Food for thought #9

Orchestrating an Animal
FOR BIOMIMETICISTS, nature’s school room regularly puts on a clinic we might call “How to Build an Animal.” I refer not to the building of a fundamentally new animal form, such as the first birds far in the distant past, but just to the ordinary birds-and-bees process of embryo development. We know, of course, that each animal starts as a fertilized cell that develops to an adult individual made of many cells. It’s during this period of embryonic development that the basic body plan of an animal is formed. Proteins are organized into higher-level structures. Different cell types are formed. Out of them arise different tissue types. And from these arise different organ types and, finally, the fully formed animal. This complicated series of events during embryonic development cannot be explained simply by considering the origin and functioning of genes. To understand how an animal is built, we also have to understand what happens during an embryo’s development.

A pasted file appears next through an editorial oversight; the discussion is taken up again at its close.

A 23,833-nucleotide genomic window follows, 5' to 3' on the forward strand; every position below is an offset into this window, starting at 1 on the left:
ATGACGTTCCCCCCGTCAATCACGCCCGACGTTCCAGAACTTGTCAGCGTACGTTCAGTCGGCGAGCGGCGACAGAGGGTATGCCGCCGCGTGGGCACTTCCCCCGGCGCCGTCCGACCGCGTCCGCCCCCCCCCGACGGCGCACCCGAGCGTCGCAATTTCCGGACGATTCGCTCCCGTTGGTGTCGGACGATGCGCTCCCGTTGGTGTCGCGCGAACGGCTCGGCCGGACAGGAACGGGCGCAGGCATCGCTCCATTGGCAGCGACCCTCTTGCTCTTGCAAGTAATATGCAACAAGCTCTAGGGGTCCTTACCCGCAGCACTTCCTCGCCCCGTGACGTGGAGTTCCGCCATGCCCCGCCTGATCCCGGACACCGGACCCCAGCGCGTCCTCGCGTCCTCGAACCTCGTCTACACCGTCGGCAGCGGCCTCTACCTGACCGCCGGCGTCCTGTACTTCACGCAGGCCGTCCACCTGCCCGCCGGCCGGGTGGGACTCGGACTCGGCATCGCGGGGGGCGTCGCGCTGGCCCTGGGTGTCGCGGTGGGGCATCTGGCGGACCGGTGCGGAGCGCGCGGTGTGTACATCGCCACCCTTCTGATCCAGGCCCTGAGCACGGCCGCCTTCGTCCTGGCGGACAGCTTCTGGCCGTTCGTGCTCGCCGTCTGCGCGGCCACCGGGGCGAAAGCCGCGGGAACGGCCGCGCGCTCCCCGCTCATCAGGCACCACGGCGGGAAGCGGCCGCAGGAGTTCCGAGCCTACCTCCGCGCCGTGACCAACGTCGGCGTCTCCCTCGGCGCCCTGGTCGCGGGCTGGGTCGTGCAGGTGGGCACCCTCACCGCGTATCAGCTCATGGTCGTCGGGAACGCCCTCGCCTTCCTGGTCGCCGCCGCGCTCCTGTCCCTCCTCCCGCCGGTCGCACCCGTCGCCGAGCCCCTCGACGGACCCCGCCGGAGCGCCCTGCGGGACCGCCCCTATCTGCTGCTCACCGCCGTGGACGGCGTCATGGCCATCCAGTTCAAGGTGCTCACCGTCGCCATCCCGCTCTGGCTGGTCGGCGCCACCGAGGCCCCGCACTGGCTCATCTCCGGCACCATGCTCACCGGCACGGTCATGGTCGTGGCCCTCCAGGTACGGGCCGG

During this phase, the right types of cells have to be made at the right times and brought to the right places. The correct amount of each is also needed. In this process some genes are expressed while others that are not needed in a certain growth phase are repressed. During the development of a human, for instance, embryonic red cells contain hemoglobin that is different from that in mature red cells. Brain cells produce enzymes involved in transmitting nerve impulses, while intestinal cells produce enzymes to degrade food in the alimentary track. These proteins function in totally different environments and have completely different tasks.
And those are just three examples. A human being has hundreds of different cell types. Each needs to be formed at the right time, in the right amount, and delivered to the right place during embryological development. If the orchestra doesn’t perform exquisitely, the animal self-destructs. How could such an extraordinary orchestra, complete with its unseen conductor, have evolved one micromutation at a time? Evolution-ists haven’t a clue, but the dogmatic ones are certain it must have happened somehow because the alternative, intelligent design, is for them verboten.
Quoted from HERETIC, ONE SCIENTIST’S JOURNEY FROM DARWIN TO DESIGN, by Matti Leisola and Jonathan Witt.

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